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Carbon neutrality drives growth of China's investment cooperation


China's low-carbon commitment, particularly the endeavor to achieve its carbon-neutral target, has become a new driving force for the country's inbound and outbound investment.

XinhuaUpdated:  September 10, 2021

China's low-carbon commitment, particularly the endeavor to achieve its carbon-neutral target, has become a new driving force for the country's inbound and outbound investment.

The message has been signaled by global and Chinese investors at the ongoing 21st China International Fair for Investment & Trade (CIFIT) which is held in Xiamen, east China's Fujian Province.

China aims to have CO2 emissions peak before 2030 and achieve carbon neutrality before 2060. Even prior to setting the goal, China had invested heavily in energy conservation and emission reduction, and now it's ramping up efforts to achieve the timeline.

The pursuit has not only created opportunities for global investors but also fostered an increasing number of local companies which are capable of investing abroad with their globally leading green technologies.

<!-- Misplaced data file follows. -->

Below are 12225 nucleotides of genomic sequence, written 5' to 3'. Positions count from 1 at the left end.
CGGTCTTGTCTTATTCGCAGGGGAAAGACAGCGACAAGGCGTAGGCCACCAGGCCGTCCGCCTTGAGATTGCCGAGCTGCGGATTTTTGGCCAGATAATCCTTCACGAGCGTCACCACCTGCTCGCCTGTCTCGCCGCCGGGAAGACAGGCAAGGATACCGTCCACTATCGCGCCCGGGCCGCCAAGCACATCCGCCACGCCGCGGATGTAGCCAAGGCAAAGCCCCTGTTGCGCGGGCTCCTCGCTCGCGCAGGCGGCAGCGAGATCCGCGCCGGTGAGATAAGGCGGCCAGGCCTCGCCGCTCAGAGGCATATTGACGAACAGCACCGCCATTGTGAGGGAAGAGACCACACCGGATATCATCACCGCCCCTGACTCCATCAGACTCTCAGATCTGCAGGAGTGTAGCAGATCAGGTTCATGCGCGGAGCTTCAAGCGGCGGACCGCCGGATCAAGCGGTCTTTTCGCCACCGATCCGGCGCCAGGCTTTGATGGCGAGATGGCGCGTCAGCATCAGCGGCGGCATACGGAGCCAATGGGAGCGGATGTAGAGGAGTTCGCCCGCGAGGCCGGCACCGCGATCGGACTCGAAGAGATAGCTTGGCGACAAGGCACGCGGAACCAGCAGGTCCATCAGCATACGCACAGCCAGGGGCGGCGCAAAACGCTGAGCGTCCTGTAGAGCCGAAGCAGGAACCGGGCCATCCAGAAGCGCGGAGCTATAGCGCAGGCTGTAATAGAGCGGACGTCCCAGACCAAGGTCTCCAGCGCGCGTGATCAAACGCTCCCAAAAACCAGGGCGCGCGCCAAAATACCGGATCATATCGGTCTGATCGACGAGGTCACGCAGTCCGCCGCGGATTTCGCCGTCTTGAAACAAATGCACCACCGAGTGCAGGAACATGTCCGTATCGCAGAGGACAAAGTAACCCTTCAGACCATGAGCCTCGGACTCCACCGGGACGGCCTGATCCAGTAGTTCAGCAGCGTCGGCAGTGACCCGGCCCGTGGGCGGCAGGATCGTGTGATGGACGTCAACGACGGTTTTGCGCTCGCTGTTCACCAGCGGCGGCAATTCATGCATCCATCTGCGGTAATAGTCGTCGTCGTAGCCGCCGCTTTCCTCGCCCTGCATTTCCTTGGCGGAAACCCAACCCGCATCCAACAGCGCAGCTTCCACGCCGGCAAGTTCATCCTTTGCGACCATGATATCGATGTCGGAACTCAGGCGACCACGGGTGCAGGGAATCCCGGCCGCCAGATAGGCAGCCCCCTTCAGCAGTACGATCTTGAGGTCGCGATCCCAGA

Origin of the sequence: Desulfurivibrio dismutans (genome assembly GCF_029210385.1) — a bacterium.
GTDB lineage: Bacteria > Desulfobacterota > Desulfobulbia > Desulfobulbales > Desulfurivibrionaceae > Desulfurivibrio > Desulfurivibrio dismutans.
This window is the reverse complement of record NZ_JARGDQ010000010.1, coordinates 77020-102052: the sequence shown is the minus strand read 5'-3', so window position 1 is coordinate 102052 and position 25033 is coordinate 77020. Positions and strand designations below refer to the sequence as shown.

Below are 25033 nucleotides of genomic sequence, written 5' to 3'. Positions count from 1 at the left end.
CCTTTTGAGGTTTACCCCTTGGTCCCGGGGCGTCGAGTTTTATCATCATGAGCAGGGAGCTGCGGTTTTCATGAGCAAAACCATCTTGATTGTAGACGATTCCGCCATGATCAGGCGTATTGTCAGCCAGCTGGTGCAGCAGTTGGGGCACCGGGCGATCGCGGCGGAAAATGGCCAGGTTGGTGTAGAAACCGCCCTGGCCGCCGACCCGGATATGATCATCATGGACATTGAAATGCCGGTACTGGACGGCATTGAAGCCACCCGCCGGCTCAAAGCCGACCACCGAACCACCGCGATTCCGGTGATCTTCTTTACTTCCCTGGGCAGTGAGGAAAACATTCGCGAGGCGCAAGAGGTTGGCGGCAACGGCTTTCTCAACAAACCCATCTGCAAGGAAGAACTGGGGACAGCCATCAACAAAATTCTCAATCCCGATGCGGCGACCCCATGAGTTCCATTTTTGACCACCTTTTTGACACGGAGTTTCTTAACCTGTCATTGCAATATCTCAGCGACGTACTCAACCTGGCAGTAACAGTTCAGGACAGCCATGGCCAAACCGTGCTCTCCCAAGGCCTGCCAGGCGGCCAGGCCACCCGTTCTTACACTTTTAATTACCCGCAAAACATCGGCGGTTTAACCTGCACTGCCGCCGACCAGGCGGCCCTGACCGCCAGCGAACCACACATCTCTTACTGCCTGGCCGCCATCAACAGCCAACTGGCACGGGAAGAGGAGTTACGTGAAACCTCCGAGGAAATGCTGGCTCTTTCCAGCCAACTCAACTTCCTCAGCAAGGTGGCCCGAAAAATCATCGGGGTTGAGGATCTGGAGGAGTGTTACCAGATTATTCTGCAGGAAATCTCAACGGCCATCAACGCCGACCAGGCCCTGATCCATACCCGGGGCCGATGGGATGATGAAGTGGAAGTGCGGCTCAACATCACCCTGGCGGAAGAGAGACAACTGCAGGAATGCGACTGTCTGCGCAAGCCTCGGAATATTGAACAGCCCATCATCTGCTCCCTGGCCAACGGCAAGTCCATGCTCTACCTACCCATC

"China's carbon-neutral ambitions encouraged us to boost investment here," said Feng Yan, Vice President of Air Products China. "China intensively focuses on climate and environmental protection, an area which happens to be our company's strong suit."

The American-owned supplier of gases for industrial uses is heavily investing in projects of liquid hydrogen which can be used, for instance, in hydrogen fuel cell automobiles, and Hydrogen metallurgy, a technology that applies hydrogen instead of carbon as a reducing agent.

Last year, the company invested in a liquid hydrogen project in Jiaxing city, east China's Zhejiang Province. "We've expanded our investment in China significantly in recent years, and we are planning more investment here for the next five years," Feng told Xinhua.

Moreover, the company which is also developing CCUS technology (Carbon capture, utilization and storage), planned to embrace the "bright market prospect" of the technology in China, Feng said. "We hope we could contribute to the realization of the carbon peak and carbon neutrality objectives of China."

China's carbon-neutrality endeavor drives demand for new energy vehicles, and many automobile multinationals set their eyes on this booming sector.

Volkswagen has built two MEB (Modular electric drive matrix) plants in two different manufacturing bases of the group in China, for the production of pure EVs, according to Zhi Yixiang, director of corporate and joint-venture affairs, Volkswagen Group China. He reiterated at CIFIT the goal of delivering over 1.5 million new energy vehicles per year in China by 2025.

"There is not one market in the world other than China that is big enough for so many new energy vehicle producers to exist," Zhi said.